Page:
• To have worked on the bomb gave a scientist a stature matched only by the Nobel Prize. By comparison it was nothing to have created radar at the MIT Radiation Laboratory, though by a plausible calculus radar had done more to win the war. Location: 3816
  • Unlike most of the Ivy League universities, Cornell had accepted women as undergraduates since its founding, after the Civil War, though they automatically matriculated in the College of Home Economics. Location: 3870
  • Feynman’s spacecraft would use the outer edges of the earth’s atmosphere as a sort of warm-up track and accelerate as it circled the earth. Location: 3983
  • Cornell’s 1946 fall-term enrollment was its largest ever, nearly double prewar levels. Location: 4022
  • Dyson’s war could hardly have been more different from Feynman’s. The British war organization wasted his talents prodigiously, assigning him to the Royal Air Force bomber command in a Buckinghamshire forest, where he researched statistical studies that were doomed, when they countered the official wisdom, to be ignored. The futility of this work impressed him. He and others in the operational research section learned—contrary to the essential bomber command dogma—that the safety of bomber crews did not increase with experience; that escape hatches were too narrow for airmen to use in emergencies; that gun turrets slowed the aircraft and bloated the crew sizes without increasing the chances of surviving enemy fighters; and that the entire British strategic bombing campaign was a failure. Location: 4293
  • Dyson saw the scattershot bomb patterns in postmission photographs, saw the Germans’ ability to keep factories operating amid the rubble of civilian neighborhoods, worked through the firestorms of Hamburg in 1943 and Dresden in 1945, and felt himself descending into a moral hell. Location: 4300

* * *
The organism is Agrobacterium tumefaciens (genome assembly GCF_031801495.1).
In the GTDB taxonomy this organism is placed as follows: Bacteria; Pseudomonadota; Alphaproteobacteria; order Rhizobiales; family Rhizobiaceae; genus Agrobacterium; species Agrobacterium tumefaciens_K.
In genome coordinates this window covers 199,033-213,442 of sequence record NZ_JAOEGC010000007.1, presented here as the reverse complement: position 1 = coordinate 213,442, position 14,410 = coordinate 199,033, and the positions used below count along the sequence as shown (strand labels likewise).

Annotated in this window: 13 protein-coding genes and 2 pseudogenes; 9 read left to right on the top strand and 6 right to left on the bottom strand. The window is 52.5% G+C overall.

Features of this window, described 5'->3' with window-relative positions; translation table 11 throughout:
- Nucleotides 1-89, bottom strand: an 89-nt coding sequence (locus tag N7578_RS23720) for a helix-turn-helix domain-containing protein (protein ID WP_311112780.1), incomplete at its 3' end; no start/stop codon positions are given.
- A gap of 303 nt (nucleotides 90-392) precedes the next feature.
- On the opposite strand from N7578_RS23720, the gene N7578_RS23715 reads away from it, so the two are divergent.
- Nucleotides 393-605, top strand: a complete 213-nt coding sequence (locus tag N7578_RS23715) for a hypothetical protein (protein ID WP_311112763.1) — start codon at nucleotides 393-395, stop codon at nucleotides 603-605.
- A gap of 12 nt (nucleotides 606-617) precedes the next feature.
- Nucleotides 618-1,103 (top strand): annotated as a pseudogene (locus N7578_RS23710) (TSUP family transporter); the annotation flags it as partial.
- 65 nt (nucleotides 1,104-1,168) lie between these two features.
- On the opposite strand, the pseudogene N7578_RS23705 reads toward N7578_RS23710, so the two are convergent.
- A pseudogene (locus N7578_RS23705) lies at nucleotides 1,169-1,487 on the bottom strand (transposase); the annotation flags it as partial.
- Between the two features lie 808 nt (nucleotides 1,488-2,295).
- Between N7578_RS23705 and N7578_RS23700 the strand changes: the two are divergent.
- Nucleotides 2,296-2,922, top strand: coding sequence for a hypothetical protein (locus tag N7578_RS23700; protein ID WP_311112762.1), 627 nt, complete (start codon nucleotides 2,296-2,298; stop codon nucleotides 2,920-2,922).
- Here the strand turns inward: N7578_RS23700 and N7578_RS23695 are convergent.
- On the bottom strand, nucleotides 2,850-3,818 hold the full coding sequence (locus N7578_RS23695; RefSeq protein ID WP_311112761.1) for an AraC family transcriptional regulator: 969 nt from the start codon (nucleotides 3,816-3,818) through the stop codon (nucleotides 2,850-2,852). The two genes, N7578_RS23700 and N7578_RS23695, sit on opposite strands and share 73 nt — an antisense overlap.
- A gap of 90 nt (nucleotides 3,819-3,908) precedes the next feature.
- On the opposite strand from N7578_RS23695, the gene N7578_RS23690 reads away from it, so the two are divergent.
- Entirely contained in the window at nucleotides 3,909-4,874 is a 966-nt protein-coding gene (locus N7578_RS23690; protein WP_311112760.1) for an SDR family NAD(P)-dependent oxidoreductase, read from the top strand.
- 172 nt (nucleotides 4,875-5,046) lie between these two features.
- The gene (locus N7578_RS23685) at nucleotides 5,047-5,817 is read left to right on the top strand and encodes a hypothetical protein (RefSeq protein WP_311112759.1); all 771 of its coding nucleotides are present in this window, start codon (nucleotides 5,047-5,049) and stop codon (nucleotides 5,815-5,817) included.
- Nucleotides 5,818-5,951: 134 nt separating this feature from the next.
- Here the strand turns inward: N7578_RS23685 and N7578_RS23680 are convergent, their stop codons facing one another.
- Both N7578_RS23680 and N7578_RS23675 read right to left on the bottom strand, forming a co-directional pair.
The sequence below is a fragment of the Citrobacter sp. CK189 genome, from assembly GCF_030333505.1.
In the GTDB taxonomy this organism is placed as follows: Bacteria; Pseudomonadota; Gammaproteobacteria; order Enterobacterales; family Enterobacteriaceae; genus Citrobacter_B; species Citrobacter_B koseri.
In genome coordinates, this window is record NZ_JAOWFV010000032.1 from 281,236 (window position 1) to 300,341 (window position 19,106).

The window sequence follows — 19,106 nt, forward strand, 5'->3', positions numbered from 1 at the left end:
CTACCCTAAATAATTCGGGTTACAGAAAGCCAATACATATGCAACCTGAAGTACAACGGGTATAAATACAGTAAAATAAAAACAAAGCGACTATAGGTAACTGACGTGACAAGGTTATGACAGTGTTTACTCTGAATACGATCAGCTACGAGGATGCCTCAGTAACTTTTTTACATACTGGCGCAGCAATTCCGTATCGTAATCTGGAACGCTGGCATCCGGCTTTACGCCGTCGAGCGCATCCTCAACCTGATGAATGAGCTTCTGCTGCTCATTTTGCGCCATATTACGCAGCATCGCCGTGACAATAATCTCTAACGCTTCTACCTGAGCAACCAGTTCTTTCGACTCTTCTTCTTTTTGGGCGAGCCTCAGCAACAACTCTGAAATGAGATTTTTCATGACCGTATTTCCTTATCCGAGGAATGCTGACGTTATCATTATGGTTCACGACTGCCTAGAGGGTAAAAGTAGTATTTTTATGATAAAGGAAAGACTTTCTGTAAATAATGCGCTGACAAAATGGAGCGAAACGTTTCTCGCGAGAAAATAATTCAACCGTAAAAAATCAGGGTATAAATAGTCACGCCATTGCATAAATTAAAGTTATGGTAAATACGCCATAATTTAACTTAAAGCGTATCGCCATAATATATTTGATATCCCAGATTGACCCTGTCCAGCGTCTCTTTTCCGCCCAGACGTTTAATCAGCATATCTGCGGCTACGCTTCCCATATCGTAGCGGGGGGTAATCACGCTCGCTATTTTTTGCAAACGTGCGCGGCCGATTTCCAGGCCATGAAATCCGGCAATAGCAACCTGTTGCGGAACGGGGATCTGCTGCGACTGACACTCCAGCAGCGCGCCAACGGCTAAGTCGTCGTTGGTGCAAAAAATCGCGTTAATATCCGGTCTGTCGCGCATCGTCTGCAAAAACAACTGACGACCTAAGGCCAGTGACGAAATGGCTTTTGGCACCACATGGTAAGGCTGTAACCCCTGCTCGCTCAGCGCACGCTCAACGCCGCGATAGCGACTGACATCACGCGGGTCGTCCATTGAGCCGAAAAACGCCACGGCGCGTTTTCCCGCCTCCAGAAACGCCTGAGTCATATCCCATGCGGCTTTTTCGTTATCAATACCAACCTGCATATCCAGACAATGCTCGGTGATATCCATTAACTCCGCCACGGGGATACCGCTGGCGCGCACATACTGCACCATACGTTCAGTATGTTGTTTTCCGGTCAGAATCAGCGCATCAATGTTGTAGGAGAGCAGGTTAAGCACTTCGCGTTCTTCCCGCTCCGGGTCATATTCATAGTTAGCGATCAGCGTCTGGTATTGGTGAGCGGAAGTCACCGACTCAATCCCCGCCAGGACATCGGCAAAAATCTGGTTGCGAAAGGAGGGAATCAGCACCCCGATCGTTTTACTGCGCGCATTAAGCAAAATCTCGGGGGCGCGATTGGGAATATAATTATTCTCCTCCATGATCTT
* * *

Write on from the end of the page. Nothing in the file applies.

• “Other people publish to show how to do it, but Julian Schwinger publishes to show you that only he can do it.” Location: 4750
  • Caltech made itself the American center of systematic earthquake science; one of its young graduates, Charles Richter, devised the ubiquitous measurement scale that carries his name. Location: 5094
  • The school moved quickly into aeronautic science, and a group of enthusiastic amateurs firing off rockets in the hills about the Rose Bowl became, by 1944, the Jet Propulsion Laboratory. Location: 5096
  • You have only told what a word means in terms of other words. Location: 5140
  • Science is a way to teach how something gets to be known, what is not known, to what extent things are known (for nothing is known absolutely), how to handle doubt and uncertainty, what the rules of evidence are, how to think about things so that judgments can be made, how to distinguish truth from fraud, and from show. Location: 5154
  • susurrus Location: 5247
  • The main rule is to treat the women with disrespect. Location: 5258
  • noetic Location: 5264
  • The year before, Schrieffer had listened intently as Feynman delivered a pellucid talk on the two phenomena: the problem he had solved, and the problem that had defeated him. Schrieffer had never heard a scientist outline in such loving detail a sequence leading to failure. Location: 5502
  • It fell to Schrieffer to transcribe Feynman’s talk for journal publication. He did not quite know what to do with the incomplete sentences and the frank confessions. He had never read a journal article so obviously spoken aloud. So he edited it. But Feynman made him change it all back. Location: 5510
  • a Caltech experimenter told Feynman about a result reached after a complex process of correcting data, Feynman was sure to ask how the experimenter had decided when to stop correcting, and whether that decision had been made before the experimenter could see what effect it would have on the outcome. Location: 5561
  • Sometimes it was not clear whether Feynman’s lightning answers came from instantaneous calculation or from a storehouse of previously worked-out—and unpublished—knowledge. Location: 5753
  • The Chicago astrophysicist Subrahmanyan Chandrasekhar independently produced Feynman’s result—it was part of the work for which he won a Nobel Prize twenty years later. Feynman himself never bothered to publish. Location: 5759